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Mitt Romney's Role as Mormon Bishop Shows His Extremist Religious Beliefs

Romney has consistently avoided having his Mormon beliefs put under scrutiny. There are some good reasons for that.

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Chosen as a kind of enforcer-in-chief, Romney betrayed a zeal far beyond the call of duty. Bishop Romney tried to stop a mother of four whose health was seriously endangered by her pregnancy from having an abortion. The church allows abortion in cases of rape, incest, and danger to the life of the mother, provided a male LDS authority gives permission to the pregnant woman. Romney's superior had already told the woman to proceed for the sake of her health; Romney intervened. Romney refused to allow an infertile couple to take advantage of the LDS adoption service until the wife agreed to quit her job and be a stay-at-home mother. Other reliable reports of Mitt’s years as a Mormon clergyman have him excommunicating adulterers, calling homosexuals under his authority “ perverse,” warning a middle-aged divorced woman that she was not allowed to have sex, and telling a leading Mormon feminist, “ You’re not my kind of Mormon.”

Perhaps this is why Romney has been as cagey about his Mormonism as he is about his Cayman Islands tax shelters.

Mormon theology—its view of God, the afterlife or Joseph Smith’s revelation—is not at issue here. The issue is whether a President Romney would be able to separate his actions as president from Mormon doctrines about how to live on this planet.

The record from Romney's four brief years in elected office is not comforting.

Candidate Romney supported a women’s right to legal abortion, and opposed abstinence-only sex education; Governor Romney opposed abortion, tried to roll back reproductive rights and embryonic stem-cell research, and expanded abstinence-only sex education. The candidate dropped pink fliers at Boston’s Gay Pride parade saying, “Mitt and Kerry wish you a great Pride weekend.” Mitt the governor tried to change state law to allow Catholic adoption agencies to discriminate against gay couples. Most troubling, given the credible Washington Post report about a teenaged Mitt chopping off the hair of a gay classmate, was Romney’s elimination of the governor’s Commission on Gay and Lesbian Youth. The commission had been chartered by Republican Governor William Weld to tackle the problem of gay teen suicide.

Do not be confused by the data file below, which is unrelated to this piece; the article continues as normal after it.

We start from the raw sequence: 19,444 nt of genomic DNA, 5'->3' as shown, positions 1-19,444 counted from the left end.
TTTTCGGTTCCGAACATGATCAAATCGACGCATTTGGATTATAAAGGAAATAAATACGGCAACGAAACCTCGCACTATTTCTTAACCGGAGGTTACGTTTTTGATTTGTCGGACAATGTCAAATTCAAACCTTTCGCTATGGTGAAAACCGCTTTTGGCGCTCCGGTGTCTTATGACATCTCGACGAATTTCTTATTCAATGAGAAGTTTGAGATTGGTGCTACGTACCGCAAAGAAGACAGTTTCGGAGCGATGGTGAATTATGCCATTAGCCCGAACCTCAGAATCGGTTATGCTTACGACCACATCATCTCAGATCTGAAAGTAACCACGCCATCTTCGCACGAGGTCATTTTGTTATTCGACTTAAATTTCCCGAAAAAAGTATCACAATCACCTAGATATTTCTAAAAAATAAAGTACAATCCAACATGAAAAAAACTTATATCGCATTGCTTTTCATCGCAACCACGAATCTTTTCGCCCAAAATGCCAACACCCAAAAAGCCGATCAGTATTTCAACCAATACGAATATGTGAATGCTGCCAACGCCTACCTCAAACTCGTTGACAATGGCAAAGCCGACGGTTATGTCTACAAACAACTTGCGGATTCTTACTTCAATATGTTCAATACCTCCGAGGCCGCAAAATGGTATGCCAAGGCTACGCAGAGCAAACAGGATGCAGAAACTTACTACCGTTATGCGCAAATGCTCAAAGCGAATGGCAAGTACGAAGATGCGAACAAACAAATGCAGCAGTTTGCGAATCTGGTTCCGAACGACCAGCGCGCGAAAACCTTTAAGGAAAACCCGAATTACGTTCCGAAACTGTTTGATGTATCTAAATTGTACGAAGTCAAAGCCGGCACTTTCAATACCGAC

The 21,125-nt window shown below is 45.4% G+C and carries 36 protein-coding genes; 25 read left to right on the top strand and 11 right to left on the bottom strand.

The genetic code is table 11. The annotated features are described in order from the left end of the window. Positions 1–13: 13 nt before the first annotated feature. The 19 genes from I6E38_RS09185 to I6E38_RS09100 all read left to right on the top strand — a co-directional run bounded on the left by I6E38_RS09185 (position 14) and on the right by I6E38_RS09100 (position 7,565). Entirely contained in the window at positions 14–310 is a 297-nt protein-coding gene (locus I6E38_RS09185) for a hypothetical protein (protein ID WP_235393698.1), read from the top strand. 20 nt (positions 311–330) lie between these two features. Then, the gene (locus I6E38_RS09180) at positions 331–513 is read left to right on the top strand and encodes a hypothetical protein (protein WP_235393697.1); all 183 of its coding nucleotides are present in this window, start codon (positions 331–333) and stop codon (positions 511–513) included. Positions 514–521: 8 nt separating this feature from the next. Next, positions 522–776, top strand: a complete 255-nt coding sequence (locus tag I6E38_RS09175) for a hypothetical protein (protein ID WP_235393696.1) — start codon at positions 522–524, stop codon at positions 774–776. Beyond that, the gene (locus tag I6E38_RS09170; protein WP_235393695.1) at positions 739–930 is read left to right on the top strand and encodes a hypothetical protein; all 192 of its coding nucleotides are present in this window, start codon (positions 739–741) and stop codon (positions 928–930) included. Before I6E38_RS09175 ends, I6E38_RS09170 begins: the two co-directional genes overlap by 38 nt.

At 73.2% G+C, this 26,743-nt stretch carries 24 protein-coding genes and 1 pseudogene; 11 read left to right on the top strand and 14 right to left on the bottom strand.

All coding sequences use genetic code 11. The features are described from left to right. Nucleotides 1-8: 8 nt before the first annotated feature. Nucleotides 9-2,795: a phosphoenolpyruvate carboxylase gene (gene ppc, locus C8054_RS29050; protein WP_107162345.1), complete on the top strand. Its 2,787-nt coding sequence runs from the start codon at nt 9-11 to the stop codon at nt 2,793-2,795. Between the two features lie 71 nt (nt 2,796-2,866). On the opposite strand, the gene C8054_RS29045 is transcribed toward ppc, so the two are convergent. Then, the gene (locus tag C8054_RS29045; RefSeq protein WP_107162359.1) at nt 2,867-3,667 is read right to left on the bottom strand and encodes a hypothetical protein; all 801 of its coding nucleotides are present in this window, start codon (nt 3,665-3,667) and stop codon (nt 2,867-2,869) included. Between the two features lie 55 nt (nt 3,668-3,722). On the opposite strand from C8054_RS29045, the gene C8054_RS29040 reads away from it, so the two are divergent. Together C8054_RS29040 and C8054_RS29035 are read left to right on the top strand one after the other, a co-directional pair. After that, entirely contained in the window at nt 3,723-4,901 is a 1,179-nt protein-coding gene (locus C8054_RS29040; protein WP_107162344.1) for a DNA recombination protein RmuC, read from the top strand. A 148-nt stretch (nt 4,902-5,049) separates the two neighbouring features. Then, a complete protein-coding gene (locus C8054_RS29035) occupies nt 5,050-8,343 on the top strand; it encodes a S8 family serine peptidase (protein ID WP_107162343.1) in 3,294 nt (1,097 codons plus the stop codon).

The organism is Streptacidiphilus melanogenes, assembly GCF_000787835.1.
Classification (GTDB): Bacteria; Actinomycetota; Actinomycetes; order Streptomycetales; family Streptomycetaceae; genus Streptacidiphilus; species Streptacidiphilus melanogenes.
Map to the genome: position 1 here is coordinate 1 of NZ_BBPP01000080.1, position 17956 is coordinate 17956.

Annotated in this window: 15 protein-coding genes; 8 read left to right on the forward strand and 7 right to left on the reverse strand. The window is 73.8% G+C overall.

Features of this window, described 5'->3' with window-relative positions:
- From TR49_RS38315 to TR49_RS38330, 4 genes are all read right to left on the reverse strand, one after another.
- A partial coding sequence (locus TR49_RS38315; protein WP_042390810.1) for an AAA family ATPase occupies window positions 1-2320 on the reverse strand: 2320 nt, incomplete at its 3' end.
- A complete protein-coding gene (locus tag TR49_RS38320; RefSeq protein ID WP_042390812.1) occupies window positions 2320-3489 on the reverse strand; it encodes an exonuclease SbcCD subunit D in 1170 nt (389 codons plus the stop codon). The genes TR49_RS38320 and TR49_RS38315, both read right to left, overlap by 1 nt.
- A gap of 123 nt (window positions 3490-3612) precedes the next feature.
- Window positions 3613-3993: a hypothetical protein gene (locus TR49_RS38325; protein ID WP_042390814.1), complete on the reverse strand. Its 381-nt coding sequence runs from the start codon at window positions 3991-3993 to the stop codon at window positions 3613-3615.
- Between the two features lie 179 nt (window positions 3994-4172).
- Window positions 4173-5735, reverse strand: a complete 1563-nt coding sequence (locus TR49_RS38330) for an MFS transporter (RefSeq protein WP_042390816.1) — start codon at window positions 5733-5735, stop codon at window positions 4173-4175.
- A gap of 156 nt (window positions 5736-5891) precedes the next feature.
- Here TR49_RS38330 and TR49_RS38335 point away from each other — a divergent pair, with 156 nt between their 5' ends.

Given recent controversies over rape and abortion, one particular decision by Governor Romney merits renewed scrutiny. In July 2005, Romney cut short a New Hampshire vacation in order to veto a bill requiring hospitals to give emergency contraception to rape victims. (The legislature overrode his veto.) Romney defended his veto by claiming he had “spoken with medical professionals” who had informed him that the morning-after pill could work as “an abortion pill.” Who those unnamed scientists are and what they told Romney is unknown. But Romney’s contention is as false, if not as patently absurd, as Todd Akin’s now classic “legitimate rape” canard. The morning-after pill contains a different dose of hormonal contraception to prevent pregnancy; it does not induce abortion. Romney persists in calling emergency contraception “ abortive pills.”

Mitt’s Mormonism matters because in the one elective office he has held, he governed in accord with Mormon doctrines and against the consensus values of the citizens who elected him. It matters because, by all accounts, it has been the most powerful influence in forging his values and identity. And it matters because the Mormon Church has deployed its wealth and power in the political arena for the purpose of keeping women and gays in their God-given place.

The LDS Church’s outsized role in California’s Proposition 8 is only the most notorious of the Mormon hierarchy’s political campaigns. Mormons contributed up to half of the $40 million spent by the successful campaign to repeal gay marriage in California. This was no spontaneous, grassroots effort. Most of that money came in after Salt Lake City emailed Mormons to warn that Prop. 8 was losing and ask for contributions. As Michael Otterson, the LDS managing director of public affairs, explained, the church “felt there was only one way we could stand on such a fundamental moral issue, and they took that stand.”

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